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Grand Teton National Park Facts
Founded in 1929, it is one of the jewels of the Rocky Mountain range. The Grand Teton National Park is dominated by the Teton Range, a superb mountain range that rises sharply and gives the park its characteristic silhouette. Its three main peaks are South Teton (3,814 m), Middle Teton (3,903 m), and Grand Teton (4,197 m).
Glued to the southern flank of Yellowstone Park, but much less known than its neighbor, it has nothing to envy on the landscape side. An endless, open and completely flat glacial valley, the Jackson Hole Valley, extends at the bottom of this natural wall, where many wild animals roam and where the spirit of the old West still breathes. And to give an even more primitive aspect to these spectacular landscapes, crystal clear streams, the impetuous Snake River and numerous fish-filled lakes, admirable mirrors with clear waters and strangely cut banks, complete the picture.
Meet wildlife at Grand Teton National Park
American elks are not the easiest animals to observe. Lovers of swamps and riversides, where they will find willows whose leaves are their favorite food, moose (their other name) are distinguished by the size of their flattened woods and by their not very graceful nose. The size of a horse, but skillful swimmers, these fine gourmets are able to dive to a depth of 6 m for almost 1 minute to browse the aquatic plants!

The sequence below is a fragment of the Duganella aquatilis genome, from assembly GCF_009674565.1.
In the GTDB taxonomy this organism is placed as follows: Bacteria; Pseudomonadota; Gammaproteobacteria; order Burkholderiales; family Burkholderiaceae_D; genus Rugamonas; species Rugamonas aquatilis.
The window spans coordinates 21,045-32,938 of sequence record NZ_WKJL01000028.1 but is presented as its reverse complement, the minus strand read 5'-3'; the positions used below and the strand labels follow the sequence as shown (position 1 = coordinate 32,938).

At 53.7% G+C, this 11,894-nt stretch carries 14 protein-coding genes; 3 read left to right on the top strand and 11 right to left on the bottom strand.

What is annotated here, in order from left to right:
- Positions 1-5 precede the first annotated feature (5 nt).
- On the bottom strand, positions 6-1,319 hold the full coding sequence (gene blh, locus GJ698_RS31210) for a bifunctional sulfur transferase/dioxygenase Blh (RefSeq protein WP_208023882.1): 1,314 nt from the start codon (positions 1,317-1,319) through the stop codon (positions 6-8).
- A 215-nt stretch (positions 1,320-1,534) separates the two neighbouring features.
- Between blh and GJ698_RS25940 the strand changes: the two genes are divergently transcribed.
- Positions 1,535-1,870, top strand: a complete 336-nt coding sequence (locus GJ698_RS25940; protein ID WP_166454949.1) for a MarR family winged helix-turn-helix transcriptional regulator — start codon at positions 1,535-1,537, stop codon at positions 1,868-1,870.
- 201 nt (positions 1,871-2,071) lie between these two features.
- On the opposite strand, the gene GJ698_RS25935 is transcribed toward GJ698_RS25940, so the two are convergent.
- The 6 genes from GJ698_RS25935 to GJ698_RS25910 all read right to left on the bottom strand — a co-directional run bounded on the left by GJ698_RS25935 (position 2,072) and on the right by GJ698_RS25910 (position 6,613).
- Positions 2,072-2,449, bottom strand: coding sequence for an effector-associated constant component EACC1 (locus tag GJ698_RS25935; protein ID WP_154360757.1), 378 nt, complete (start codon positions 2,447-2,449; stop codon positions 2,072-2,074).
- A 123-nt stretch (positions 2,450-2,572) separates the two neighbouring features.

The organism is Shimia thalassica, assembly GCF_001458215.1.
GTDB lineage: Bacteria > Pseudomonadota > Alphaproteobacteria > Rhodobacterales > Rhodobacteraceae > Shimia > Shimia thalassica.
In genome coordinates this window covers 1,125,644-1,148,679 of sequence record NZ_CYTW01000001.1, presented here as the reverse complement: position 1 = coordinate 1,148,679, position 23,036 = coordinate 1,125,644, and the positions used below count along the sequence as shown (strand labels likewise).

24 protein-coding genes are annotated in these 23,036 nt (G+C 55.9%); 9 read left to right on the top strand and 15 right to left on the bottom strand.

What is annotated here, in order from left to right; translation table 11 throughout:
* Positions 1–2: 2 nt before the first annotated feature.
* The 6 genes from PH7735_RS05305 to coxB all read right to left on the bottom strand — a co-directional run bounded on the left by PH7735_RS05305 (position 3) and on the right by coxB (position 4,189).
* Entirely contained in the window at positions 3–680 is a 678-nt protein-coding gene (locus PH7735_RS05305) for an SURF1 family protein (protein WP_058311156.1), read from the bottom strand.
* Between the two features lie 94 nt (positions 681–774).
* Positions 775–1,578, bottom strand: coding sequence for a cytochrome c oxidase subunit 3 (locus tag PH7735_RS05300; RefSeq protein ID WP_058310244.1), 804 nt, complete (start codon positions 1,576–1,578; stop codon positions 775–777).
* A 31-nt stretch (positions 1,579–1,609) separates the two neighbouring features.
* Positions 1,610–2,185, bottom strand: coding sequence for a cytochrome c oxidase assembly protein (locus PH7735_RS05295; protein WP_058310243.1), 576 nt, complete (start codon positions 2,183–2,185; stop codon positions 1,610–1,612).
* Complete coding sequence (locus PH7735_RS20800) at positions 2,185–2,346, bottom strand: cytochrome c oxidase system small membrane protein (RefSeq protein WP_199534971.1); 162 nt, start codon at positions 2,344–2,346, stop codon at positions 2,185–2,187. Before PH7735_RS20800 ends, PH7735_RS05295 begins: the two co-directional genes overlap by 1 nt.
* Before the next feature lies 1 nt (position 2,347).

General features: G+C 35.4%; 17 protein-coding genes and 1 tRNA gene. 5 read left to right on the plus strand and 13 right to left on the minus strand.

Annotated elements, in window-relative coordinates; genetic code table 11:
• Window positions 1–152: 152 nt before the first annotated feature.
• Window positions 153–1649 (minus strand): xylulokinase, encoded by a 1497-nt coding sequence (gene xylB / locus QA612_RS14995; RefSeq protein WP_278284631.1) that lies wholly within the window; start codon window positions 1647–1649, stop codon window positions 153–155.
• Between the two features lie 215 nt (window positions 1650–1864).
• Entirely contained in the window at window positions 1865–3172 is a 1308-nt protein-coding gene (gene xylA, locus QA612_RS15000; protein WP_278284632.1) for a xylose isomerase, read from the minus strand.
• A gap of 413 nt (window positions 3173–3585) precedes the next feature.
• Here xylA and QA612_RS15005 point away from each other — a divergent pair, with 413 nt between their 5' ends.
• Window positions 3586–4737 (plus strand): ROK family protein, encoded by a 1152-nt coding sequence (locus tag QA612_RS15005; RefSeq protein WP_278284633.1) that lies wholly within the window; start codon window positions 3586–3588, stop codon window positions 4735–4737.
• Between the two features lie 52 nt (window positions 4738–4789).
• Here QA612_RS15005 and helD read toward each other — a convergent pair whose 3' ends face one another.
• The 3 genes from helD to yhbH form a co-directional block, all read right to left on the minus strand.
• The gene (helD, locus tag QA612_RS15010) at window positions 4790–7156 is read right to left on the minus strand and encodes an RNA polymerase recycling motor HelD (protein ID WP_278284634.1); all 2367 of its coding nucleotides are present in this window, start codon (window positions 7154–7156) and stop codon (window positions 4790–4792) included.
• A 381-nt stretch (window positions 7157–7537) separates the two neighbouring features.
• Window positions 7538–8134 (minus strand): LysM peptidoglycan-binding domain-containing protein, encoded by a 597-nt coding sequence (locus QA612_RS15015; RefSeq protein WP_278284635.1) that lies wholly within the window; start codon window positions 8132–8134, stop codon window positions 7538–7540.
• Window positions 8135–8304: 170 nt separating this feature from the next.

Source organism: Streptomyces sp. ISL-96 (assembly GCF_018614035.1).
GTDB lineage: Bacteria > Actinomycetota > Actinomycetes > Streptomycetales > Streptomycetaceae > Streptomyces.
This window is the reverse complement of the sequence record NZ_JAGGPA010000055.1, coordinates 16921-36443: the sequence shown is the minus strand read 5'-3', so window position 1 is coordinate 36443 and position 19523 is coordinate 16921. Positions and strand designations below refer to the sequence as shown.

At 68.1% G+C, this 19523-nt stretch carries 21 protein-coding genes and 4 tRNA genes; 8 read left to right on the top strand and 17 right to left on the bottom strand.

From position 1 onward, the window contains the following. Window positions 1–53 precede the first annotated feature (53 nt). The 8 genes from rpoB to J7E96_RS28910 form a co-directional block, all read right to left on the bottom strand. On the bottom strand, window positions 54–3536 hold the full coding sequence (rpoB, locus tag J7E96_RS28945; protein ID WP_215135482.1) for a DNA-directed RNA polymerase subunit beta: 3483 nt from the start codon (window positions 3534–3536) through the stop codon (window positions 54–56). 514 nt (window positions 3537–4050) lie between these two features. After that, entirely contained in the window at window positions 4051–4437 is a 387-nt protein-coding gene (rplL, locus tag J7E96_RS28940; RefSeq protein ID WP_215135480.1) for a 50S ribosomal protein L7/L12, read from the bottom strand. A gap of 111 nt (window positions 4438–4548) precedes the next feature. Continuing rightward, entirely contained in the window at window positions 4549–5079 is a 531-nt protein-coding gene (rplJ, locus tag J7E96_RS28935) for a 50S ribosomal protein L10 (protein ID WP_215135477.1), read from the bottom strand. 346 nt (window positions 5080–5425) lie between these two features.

Where to land to get to Grand Teton National Park
Choosing where to land is always a difficult question. Depending on what you want to visit, where you can stay, whether you want to include this destination inside a road trip, the choice will be different.
Here, the choice is especially difficult because there is no international airport nearby. You will have to choose between landing in a regional airport or landing a bit further and renting a car.
If you choose the first option, the easiest is to land at Jackson Hole Airport. Jackson is a small town near the Teton Range where you can sleep (read the next paragraph for that point).
However, if you come from abroad, or if you want to pay for cheaper flights, the best is to land at an international airport. The closest one is in Salt Lake City, five hours south of Grand Teton National Park.
Where to sleep
If you choose to hike in this park, you will need to find somewhere to rest. Whether you choose to camp or to book a lodge, there are several things you need to know.
First, the climate. Indeed, the temperature during winter falls too low for camping. The only period of the year where you can really camp is during summer.
If you are brave enough, you can still check the campsites prices on this specialized camping website in Grand Teton National Park.
Lodging in the area
There are tons of lodges in the area. So, you will not have trouble finding them. Simply check a specialized website for lodges in Grand Teton National Park.
If you hesitate between camping and lodging, ask yourself what you value. If you love freedom, camping is king. However, if you prefer comfort, lodging is for you.
I enjoy finishing my articles with eco-tourism advice. I did it for Arches National Park, Sequoia National Park, Yosemite, Adirondacks, Antelope Canyon, and Death Valley. Indeed, we should preserve such places. Please travel responsibly and make sure you keep this place as beautiful as it currently is.
See you somewhere in the world.